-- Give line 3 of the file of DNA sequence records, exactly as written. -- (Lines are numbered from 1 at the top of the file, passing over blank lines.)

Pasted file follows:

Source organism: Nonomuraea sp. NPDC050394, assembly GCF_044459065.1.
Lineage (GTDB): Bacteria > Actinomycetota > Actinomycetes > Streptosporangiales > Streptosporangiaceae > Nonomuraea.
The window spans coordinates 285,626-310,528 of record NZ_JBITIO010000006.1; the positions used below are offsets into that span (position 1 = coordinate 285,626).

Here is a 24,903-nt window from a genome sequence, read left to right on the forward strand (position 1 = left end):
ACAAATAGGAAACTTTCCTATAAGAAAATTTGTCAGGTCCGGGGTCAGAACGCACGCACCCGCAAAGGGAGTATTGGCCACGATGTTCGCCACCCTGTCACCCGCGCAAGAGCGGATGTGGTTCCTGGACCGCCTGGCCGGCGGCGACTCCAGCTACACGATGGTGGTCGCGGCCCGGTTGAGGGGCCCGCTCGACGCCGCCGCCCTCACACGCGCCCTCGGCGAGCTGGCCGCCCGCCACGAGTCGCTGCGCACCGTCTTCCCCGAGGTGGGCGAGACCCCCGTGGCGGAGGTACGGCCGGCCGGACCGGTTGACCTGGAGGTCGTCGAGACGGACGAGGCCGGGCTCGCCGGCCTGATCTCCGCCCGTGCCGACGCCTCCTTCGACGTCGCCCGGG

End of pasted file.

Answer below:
The window spans coordinates 285,626-310,528 of record NZ_JBITIO010000006.1; the positions used below are offsets into that span (position 1 = coordinate 285,626).